Llamas are preferred grazers that also browse and are modified ruminants with a three chambered stomach. In addition to grasses, they will eat leaves, twigs, weeds, and other plants. Eating a little of this and a little of that, cafeteria style, spreads out their impact on indigenous plants. Supplemental weed-free feed can be provided if needed. Llama feces are similar in appearance to those of a deer or elk. Their small pellets of dung are deposited in a dung pile that is easily scattered with a boot or shovel. Llamas require much less to drink than most pack stock. They are members of the camel family and obtain much of their water needs from what they eat. However, this does not preclude the need to offer them water daily while on the trail.
Llamas and Wildlife
Since most wild animals have never seen a llama, they are often curious rather than frightened. They may stand and watch or circle the llamas to pick up their scent. Although llamas have been victims of bear or cougar attacks, large carnivores tend to avoid llamas as aliens. Llamas will usually sound a high pitched alarm call when these predators are in the area.
Llamas are classified as "farm animals" by the U.S. Dept. of Agriculture. Llamas have been studied and found to be highly resistant to major livestock diseases. There are no cases where a llama has been suspect in the transmission of any livestock disease to other livestock or wildlife. Marked anatomic and physiologic differences between camelids and ruminants exist in many organ systems. This is not surprising since camelids and ruminants have been on separate evolutionary lines for more than 40 million years. Most parasites and diseases are species specific making the possibility of spreading disease or parasites to native wildlife extremely remote.
When hiking, llamas are very quiet. They are observant and will often spot wildlife or other trail users before their human handlers do. Llama packers need to be aware of other trail users, especially horse and mule parties. Safety dictates that llamas, as the more maneuverable pack stock, should be led well off the trail, preferably downhill, when horses or mules are encountered.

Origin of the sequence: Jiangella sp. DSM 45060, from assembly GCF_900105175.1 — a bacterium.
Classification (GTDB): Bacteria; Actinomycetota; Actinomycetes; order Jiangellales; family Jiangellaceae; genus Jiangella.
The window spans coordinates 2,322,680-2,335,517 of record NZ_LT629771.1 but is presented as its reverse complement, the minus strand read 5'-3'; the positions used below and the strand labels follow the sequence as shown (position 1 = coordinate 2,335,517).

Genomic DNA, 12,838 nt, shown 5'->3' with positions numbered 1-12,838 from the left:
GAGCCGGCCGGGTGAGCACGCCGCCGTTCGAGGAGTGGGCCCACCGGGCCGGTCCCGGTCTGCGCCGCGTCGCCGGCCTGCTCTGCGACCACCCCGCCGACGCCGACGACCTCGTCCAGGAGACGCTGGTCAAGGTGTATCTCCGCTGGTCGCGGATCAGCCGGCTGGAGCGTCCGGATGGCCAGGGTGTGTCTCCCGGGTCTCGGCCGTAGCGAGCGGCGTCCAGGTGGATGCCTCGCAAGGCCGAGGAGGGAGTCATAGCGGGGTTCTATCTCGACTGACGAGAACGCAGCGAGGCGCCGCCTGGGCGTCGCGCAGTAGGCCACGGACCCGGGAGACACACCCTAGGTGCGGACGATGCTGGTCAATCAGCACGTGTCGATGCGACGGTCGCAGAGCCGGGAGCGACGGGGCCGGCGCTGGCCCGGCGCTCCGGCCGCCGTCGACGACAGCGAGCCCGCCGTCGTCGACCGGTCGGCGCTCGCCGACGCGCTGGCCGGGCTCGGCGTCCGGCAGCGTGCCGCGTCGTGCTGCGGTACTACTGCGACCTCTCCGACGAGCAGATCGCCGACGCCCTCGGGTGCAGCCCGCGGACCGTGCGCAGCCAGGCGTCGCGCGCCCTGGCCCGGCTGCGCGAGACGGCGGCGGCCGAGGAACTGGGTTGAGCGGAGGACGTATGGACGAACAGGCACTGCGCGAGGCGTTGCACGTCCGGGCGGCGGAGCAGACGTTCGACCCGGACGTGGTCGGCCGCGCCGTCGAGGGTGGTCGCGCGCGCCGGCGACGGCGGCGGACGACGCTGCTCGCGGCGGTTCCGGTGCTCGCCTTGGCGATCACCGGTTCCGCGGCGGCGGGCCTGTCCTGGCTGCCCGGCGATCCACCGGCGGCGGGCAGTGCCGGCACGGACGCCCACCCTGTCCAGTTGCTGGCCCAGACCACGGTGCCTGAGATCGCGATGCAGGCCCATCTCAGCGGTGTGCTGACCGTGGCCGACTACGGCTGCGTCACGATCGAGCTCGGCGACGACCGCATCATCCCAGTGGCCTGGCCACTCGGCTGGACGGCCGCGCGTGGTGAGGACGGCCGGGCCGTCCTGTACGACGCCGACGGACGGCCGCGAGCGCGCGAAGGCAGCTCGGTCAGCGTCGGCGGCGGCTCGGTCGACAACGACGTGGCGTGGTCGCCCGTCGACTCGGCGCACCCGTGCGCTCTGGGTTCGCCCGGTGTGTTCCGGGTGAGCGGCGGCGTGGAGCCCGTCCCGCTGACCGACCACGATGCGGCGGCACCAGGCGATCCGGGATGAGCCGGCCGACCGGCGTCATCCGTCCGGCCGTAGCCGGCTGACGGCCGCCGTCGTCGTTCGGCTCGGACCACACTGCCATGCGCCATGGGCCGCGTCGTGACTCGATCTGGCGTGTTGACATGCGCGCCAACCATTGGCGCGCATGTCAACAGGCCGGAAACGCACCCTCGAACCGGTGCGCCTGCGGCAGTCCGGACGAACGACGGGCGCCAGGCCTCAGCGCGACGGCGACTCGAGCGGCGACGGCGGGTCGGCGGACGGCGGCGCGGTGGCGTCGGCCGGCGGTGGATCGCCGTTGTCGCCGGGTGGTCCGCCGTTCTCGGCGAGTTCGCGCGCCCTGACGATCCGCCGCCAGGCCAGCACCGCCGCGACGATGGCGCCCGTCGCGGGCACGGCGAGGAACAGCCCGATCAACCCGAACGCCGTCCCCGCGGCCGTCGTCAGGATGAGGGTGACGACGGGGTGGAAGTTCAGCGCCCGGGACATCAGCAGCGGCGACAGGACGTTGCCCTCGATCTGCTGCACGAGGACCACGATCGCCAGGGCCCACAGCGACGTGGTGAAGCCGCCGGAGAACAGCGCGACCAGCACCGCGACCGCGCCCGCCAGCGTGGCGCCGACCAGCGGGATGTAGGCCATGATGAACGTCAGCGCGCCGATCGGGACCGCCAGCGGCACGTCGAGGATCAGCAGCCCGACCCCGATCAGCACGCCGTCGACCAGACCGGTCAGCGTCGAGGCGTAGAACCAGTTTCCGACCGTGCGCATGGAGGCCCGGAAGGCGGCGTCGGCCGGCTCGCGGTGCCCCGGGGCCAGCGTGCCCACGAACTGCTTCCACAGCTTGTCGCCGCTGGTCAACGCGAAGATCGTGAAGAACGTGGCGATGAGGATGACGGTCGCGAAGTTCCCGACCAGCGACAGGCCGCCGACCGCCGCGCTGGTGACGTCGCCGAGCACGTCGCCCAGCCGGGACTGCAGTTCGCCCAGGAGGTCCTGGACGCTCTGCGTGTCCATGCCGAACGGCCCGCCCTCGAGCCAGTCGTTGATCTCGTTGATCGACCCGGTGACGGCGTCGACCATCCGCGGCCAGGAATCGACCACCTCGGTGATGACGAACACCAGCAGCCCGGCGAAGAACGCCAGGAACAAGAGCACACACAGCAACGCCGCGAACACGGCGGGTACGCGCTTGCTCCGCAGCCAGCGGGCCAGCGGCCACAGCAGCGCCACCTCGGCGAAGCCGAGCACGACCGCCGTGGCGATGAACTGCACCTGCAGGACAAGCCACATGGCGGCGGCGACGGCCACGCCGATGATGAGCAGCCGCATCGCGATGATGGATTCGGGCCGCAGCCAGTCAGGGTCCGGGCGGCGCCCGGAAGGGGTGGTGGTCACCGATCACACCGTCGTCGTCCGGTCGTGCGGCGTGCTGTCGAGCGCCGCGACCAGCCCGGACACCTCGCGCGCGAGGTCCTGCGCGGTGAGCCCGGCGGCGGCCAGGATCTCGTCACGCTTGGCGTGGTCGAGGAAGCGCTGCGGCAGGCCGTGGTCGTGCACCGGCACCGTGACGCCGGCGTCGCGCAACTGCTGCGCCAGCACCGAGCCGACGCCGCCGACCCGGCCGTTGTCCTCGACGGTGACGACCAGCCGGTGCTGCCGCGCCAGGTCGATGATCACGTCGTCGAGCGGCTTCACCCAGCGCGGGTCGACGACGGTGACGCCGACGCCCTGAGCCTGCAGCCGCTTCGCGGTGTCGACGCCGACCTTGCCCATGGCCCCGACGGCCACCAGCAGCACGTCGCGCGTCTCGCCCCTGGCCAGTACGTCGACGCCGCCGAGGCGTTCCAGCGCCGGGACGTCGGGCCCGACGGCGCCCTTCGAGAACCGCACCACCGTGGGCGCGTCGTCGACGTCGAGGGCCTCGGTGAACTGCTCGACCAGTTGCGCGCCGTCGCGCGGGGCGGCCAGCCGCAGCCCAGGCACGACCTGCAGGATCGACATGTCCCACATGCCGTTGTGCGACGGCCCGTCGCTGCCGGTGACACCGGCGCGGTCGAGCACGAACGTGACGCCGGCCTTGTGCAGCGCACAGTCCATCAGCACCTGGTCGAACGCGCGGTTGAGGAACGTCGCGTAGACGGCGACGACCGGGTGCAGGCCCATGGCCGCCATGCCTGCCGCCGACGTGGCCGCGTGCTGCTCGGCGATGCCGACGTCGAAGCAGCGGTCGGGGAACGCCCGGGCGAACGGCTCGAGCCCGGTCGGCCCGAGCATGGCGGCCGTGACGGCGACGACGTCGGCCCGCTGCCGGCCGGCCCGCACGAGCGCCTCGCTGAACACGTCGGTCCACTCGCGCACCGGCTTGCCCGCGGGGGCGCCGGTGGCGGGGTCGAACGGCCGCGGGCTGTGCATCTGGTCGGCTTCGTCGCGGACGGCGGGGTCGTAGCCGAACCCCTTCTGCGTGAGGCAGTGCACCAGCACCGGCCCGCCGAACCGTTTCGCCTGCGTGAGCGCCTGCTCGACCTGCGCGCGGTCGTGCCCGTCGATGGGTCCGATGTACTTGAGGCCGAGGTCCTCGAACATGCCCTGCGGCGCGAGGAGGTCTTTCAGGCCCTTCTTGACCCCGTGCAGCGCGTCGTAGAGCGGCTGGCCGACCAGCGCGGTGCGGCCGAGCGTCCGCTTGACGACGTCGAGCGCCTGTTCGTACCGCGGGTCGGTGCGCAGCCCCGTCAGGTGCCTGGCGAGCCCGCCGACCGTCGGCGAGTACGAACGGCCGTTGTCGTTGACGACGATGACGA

Horses and mules generally become accustomed to the sight of llamas after a few encounters. This safety issue is one that is shared by both llama and equine stock users. A high risk situation can be avoided with education and training of all parties.
The llamas’ low impact status is appreciated and sought out by people who are environmentally concerned. Since llamas are relatively new on the North American hiking scene, owners must become educated as to their care and handling on the trail. As low impact and unobtrusive as llamas are, they still can have an adverse effect on their environment if not handled properly. The little impact that they have is easily compensated for by awareness and action on the part of their handlers. Most businesses that lease pack llamas usually do so after the client has taken a course on llama packing. Llama associations and clubs also provide educational material for new owners on the subject of llama packing.
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Information in this document was prepared in part using results of studies conducted by the Aldo Leopold Wilderness Research Institute, Utah State University, University of Montana, and Ricks College.
Cole, D.N. and D.R. Spildie. 1997. Hiker, horse and llama trampling effects on native vegetation in Montana, USA. Submitted to Journal of Environmental Management.
H.A. Schantz. 1997. Horse and llama forage selection and trampling impact in meadows. M.S. thesis. University of Idaho, Moscow (in preparation).
Smith, K.K. and D.J. Blahna. 1995. The Social Impacts and Management of Llamas as Recreational Packstock. Ricks College, Rexburg, ID. 55 pp.
Deluca, T.H., W.A. Patterson IV, W.A. Freimund, and D.N. Cole. In press. Influence of llamas, horses, and hikers on soil erosion from established recreation trails in western Montana. Environmental Management.
For supporting documentation regarding this
pamphlet, please contact the ILR.
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Updated: Tue 16-Dec-2008 10:25 ©2009 South Central Llama Association